Three more months to seeing them in March!

paisley: CouchDB for Twisted

Filed under: couchdb,Hacking,Python,Twisted — Thomas @ 20:17


Now that I want to write a Maemo UI for my GTD application, I need to address the fact that python-couchdb is written using a blocking model.

On Launchpad, I found Paisley a while ago - a CouchDB client library using Twisted. Seemed functional enough, but I was using the 'schema' stuff from python-couchdb which allows you to define a class with typed properties and map CouchDB documents onto them, and Paisley didn't seem to have any of that. In fact, Paisley seemed to have about 10 commits to it, all done over a year ago.

I had two possible approaches. One was to just use python-couchdb together with threads. It's a typical solution to this problem, and one that is an evolutionary dead-end as far as I'm concerned. However, it would have allowed me to focus on the UI today instead.

The other approach was to see how to map python-couchdb concepts onto paisley.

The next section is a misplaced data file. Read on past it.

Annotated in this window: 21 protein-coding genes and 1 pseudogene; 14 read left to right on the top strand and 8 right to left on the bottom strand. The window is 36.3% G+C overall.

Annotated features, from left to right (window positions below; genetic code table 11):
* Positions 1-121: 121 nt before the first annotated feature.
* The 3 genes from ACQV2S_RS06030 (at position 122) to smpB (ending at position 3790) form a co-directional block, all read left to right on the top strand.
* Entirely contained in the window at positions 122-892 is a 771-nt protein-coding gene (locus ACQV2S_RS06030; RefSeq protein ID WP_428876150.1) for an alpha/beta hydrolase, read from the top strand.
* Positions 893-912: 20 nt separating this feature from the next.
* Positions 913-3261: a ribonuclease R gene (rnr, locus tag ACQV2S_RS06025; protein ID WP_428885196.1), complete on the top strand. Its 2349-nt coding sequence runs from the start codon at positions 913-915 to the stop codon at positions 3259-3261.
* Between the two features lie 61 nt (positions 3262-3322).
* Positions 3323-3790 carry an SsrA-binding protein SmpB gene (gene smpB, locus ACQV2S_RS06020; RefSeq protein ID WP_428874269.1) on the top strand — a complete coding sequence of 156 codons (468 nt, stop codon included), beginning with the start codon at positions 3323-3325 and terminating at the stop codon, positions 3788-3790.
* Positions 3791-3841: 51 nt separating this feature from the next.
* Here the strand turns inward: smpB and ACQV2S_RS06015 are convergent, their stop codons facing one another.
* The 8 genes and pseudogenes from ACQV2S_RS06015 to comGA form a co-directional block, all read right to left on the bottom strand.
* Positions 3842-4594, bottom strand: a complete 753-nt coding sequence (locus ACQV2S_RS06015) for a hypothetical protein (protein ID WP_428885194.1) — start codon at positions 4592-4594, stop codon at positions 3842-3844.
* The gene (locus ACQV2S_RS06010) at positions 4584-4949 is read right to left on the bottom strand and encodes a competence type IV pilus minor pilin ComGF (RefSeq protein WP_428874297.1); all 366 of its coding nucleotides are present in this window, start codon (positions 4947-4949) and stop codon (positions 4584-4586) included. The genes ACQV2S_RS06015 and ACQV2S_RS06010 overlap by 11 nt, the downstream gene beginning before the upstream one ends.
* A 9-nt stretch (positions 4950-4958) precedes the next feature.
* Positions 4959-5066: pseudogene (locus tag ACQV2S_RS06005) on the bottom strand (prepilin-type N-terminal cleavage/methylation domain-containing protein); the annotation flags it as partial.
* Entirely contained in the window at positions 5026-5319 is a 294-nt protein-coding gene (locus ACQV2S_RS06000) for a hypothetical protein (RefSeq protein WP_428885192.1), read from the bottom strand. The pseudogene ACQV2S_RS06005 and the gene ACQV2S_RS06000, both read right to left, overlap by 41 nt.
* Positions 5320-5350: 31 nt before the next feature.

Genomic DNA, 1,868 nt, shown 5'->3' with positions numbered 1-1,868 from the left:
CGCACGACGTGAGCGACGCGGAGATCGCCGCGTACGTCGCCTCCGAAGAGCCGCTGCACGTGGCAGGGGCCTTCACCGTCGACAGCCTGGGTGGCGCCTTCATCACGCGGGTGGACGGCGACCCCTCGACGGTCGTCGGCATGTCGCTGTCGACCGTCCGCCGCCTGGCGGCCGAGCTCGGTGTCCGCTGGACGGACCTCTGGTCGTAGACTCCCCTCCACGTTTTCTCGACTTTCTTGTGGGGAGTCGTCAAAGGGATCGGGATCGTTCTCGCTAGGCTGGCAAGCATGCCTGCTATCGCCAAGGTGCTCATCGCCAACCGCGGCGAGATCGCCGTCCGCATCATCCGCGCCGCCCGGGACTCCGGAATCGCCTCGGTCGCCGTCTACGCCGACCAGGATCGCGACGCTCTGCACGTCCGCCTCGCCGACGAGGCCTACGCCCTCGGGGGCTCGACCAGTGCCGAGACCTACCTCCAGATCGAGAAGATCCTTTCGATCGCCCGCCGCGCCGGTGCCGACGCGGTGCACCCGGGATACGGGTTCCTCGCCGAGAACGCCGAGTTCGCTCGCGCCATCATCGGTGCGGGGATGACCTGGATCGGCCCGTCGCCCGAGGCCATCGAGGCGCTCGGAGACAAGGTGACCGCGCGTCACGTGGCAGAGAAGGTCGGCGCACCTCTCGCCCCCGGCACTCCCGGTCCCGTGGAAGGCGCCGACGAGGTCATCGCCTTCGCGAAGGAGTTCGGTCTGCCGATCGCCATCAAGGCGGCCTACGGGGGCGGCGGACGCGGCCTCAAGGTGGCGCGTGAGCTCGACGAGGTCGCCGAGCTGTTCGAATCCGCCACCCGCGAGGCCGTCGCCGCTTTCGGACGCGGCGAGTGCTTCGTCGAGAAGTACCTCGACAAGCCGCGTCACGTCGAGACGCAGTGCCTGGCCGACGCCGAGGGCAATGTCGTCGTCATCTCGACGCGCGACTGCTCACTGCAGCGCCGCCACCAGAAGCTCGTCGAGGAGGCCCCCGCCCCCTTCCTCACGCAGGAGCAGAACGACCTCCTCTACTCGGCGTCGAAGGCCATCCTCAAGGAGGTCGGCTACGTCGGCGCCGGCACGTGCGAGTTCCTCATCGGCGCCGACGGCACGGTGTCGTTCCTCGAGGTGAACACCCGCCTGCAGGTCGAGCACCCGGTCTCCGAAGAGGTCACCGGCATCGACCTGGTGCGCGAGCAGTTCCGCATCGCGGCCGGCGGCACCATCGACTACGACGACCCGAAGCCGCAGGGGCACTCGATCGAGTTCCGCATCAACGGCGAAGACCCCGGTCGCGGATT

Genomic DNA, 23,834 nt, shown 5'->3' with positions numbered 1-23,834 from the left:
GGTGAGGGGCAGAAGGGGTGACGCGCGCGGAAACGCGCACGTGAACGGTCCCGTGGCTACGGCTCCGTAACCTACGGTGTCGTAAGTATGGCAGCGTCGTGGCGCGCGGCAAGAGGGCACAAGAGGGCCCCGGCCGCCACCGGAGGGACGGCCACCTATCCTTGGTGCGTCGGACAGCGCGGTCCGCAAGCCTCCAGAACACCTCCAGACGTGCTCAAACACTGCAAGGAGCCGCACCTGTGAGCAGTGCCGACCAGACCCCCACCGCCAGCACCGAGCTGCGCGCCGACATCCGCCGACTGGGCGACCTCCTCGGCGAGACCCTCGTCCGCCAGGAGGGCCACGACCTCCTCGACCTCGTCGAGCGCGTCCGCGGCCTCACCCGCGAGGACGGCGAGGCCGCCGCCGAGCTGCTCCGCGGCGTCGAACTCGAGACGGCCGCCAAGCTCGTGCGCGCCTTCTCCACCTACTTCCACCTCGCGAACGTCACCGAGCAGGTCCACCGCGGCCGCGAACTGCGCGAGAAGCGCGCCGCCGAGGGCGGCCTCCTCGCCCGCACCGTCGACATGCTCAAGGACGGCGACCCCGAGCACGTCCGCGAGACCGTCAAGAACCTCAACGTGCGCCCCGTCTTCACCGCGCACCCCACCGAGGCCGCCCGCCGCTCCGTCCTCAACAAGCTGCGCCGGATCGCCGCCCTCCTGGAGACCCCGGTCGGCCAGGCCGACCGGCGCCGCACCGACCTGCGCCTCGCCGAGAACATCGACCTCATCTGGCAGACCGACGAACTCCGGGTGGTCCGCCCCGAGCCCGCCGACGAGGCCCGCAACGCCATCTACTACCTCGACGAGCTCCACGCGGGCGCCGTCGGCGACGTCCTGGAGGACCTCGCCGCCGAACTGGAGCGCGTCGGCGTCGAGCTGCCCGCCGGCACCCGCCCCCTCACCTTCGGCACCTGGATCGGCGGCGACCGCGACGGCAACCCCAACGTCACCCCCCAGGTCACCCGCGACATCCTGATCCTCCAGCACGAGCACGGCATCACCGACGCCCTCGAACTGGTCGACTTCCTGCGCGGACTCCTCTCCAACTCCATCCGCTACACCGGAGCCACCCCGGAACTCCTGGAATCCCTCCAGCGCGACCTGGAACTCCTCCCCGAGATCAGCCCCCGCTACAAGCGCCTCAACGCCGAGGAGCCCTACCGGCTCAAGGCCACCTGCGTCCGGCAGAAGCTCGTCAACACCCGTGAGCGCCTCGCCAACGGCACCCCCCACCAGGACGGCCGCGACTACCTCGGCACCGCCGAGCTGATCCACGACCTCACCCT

(I actually considered a third approach - using Rodrigo's couchdb-glib library - except that it seems to also be blocking at this point, so I'd have to fix that, and make python bindings or figure out introspection stuff. So I dropped that idea.)

So, after some IRC discussion between me and cmlenz (author of python-couchdb) and dreid (author of paisley), and both of them thinking that it makes sense to merge some of the schema stuff into Paisley, I started to do just that in this branch.

After some plumbing, I was able to re-use my Thing class that was defined against python-couchdb's schema.Document with Paisley. Success!

Three snippets of IRC conversation (that I hope the authors are fine with me sharing):

from private chat:

cmlenz: and if you port, please rename s/schema/mapping or something like that :)
cmlenz: schema was a horrible name choice for what it does
homeasvs: ok, will keep that in mind

from #twisted:

dreid: homeasvs: Thank you for volunteering.
homeasvs: dreid, no problem
homeasvs: dreid, I was discussing with cmlenz who did python-couchdb and he suggested I take some of his document modeling stuff and graft it onto paisley